Atlassing is carried out primarily during the main breeding season of late May to mid-August with a focus on the month of June. However, some species breed earlier in the year and some atlassing outside of the peak season is recommended to help familiarize yourself with the square and to look for these early breeding species. See the list of possible and safe dates in Appendix H to understand when each species may be breeding in your area. Atlassing can occur at any time of day, but note that many more birds tend to be active in the early morning than during the afternoon. We encourage dawn, dusk, and night visits to increase the likelihood of encountering species that are more active at these times.

The time that you put into off-peak atlassing (i.e. when the full complement of breeding species is not present) should be considered as additional to the target hours. Off-peak atlassing may involve early season or nocturnal atlassing, and may include targeted surveys such as the Owl, Nightjar and Marshbird Surveys.

b) Where to Atlas

The Square map provides a lot of information on the habitats in the square, showing woodlots, wetlands, urban areas, rivers, streams, ponds, hills and valleys, and lots more. Be sure to spend time searching all habitat types and be careful not to over-survey habitats that cover a small portion of the square. Provision your time to proportionally represent the habitat types (square maps will help with this); if 20% of the square is forest habitat, then 20% of time should be spent searching forest habitats.

Parks, Conservation Areas and other protected areas are often rich in birds and provide good opportunities to get away from roads. We are also hoping that atlas coverage will allow an assessment of how these areas are contributing to bird conservation in Ontario. So, please focus some efforts in these areas. When doing checklists (see section 3.4a below), keep entire checklists inside the area of the park, or outside of the area of the park, so we can compare lists from inside and outside of parks.

The Coverage Map will provide an up-to-date picture of which squares have been assigned to atlassers and which have not, and allow you to see how much coverage each square has obtained. Check the map frequently, and if you have the opportunity, focus your efforts on squares well below coverage goals. Speak with the appropriate Regional Coordinator and they will be able to direct you to squares in most need of coverage.

As much help as possible is needed in areas away from major urban centres, especially on the Canadian Shield and in the north. If you have a cottage or a favourite park, please consider atlassing in that area or even taking on a square. There will likely be squares in most regions that get no or little coverage. RCs will be organizing “square-bashing” events to help cover these squares in many regions. The Atlas office will be working with RCs in areas with few atlassers to organize larger-scale square bashes, inviting people from across the province to come for a few days and help out. More information will be provided via the website and the Atlas newsletter.

3.3 The Atlas (NatureCounts) app

The NatureCounts app can be used for collecting checklist and Point Count data. Appendix E provides more information on how to use the app in an instructional video (Coming Soon). Data entered on the app goes directly to the Atlas database upon submission, which saves you from having to enter your data on-line at home. We’re hoping this will open up more of your time for atlassing! The app also allows you to automatically record a track for each checklist. It will also prompt you for more information on significant records and warn you when a breeding code is unusual or unexpected for a particular species. We recommend using the NatureCounts app as much as possible. The information on Atlas checklists below, under Data Forms (3.4a), also applies to checklists done on the app.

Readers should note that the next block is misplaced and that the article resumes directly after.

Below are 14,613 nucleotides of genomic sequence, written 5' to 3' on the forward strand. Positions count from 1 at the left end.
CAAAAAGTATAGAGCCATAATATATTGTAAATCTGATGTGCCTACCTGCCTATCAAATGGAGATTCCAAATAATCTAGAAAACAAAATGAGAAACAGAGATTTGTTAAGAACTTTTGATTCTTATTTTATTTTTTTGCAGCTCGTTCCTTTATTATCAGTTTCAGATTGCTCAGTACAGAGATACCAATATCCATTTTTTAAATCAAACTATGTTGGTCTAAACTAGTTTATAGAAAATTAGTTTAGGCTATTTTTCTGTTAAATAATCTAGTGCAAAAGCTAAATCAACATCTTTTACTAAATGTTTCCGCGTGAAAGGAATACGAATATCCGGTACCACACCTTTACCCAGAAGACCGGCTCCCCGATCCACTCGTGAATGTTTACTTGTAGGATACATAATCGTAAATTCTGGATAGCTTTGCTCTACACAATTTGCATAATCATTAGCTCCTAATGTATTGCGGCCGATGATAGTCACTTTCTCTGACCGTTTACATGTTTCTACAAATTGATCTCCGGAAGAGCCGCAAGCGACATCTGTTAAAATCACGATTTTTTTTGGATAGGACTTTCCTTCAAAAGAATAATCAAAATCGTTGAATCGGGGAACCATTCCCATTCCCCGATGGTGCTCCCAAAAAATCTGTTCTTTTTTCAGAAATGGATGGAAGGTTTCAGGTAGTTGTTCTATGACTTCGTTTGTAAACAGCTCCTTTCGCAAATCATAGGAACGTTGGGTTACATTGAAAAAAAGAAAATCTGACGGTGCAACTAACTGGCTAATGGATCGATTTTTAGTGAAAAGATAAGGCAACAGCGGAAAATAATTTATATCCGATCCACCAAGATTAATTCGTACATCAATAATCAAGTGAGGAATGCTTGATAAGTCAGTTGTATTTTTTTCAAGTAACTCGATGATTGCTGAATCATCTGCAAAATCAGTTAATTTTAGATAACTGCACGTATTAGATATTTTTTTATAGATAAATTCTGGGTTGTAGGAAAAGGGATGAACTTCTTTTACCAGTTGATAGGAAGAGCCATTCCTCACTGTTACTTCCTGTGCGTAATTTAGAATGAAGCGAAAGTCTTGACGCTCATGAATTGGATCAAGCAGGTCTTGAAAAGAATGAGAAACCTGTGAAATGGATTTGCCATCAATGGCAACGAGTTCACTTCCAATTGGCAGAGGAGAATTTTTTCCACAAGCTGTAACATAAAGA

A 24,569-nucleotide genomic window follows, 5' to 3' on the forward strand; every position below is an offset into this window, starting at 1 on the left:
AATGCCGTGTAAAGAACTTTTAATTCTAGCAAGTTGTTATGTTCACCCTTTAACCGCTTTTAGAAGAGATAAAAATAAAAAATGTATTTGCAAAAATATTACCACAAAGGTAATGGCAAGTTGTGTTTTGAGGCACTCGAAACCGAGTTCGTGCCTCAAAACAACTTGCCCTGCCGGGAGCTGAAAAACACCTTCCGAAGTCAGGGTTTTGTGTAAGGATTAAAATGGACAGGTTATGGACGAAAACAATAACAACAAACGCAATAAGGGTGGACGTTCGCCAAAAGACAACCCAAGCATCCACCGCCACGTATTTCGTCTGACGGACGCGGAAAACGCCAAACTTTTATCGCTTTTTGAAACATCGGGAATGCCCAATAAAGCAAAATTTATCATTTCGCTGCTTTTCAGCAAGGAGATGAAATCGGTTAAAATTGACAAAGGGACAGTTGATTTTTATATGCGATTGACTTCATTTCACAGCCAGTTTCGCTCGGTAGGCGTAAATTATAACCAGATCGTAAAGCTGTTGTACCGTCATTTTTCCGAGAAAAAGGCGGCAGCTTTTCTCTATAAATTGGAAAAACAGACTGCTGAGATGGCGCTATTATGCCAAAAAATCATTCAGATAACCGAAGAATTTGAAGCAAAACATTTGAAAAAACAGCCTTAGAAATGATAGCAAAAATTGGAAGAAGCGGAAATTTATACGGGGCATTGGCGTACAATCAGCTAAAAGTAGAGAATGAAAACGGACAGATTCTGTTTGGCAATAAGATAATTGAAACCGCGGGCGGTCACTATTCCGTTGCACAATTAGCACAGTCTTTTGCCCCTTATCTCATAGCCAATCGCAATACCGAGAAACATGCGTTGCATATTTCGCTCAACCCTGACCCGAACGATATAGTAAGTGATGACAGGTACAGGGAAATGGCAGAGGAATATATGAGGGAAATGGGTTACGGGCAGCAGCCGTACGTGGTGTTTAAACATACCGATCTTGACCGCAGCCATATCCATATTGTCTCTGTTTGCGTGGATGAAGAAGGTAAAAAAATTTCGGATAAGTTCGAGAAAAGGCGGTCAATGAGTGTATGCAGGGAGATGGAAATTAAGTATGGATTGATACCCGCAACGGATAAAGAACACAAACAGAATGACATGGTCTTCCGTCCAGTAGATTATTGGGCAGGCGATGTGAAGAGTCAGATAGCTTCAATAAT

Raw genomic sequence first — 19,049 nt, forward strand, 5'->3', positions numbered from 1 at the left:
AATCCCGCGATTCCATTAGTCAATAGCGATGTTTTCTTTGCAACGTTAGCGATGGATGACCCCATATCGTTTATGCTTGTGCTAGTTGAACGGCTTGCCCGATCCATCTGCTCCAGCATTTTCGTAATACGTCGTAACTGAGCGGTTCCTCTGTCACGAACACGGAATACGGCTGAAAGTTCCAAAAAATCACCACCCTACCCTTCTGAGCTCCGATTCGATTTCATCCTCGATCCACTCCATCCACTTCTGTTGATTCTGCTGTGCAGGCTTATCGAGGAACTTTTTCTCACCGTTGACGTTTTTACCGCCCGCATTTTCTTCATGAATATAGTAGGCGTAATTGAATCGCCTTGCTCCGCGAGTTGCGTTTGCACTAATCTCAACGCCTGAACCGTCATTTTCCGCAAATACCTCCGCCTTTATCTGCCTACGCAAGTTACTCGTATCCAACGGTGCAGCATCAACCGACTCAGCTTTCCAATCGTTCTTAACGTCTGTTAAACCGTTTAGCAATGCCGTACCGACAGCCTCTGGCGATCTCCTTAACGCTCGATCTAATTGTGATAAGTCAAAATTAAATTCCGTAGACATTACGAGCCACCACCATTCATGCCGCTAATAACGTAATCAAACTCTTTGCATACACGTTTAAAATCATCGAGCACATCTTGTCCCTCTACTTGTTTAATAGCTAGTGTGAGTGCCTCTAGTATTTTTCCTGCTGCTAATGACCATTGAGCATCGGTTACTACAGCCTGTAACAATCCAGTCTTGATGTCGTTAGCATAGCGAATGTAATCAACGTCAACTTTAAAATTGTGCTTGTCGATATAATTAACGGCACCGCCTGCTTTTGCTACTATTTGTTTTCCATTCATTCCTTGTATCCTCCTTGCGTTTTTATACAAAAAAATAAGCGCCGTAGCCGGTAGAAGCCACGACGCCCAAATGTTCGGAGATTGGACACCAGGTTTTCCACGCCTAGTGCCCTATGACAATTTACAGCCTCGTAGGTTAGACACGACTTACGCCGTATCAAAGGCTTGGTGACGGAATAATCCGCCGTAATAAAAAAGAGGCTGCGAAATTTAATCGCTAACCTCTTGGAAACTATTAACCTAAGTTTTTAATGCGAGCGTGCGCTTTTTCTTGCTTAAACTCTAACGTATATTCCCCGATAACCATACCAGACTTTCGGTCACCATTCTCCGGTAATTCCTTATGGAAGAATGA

a) eBird and the Atlas

Data collected for the Atlas are compatible with eBird, and can be easily uploaded to your eBird account. On the Atlas website, once you are signed in, hover over your user name near the top right, then select profile (or click here to go directly to the profile page). At the bottom of the page is a section titled “eBird Exports”. Fill in your eBird account information here and be sure to save. Once you have filled in this information your Atlas checklists will automatically appear in your eBird account overnight. Click here (Coming Soon) for a video on how to enter your Atlas data to eBird.

Although it is feasible to use eBird to submit Atlas data, it requires some extra steps to fill in missing data which the Atlas requires. Using the NatureCounts app or website to collect and submit Atlas data is preferable, as this ensures that all the required data are collected in the standard fashion and that no additional steps are needed by you, the RC, or the Atlas office. For more information on how to forward your eBird data to the Atlas, see Appendix I, and a video (Coming Soon).

3.4 Data Forms

It is the atlasser’s responsibility to ensure that any data they collect is entered into the atlas. If you are not using the NatureCounts app, you can use either printed data forms or your notebook to record data. Data from notebooks or data forms must be entered to the Atlas database via the Atlas website data entry portal or the NatureCounts app: App Store or Play Store. If you are going to use your notebook to record atlas data, we recommend having a copy of the data form on-hand, as a reminder of all the relevant data that should be collected. The following forms are available to view or download from the Atlas website.

a) Atlas Checklist

See section 3.2 above for how to use checklists. Species displayed in the app, website, or printed on the paper form checklists represent those most likely to be breeding in a given region. Detections of species not found on the list get added in the open space provided and must be accompanied by a Rare/Colonial Species Form, see b) below.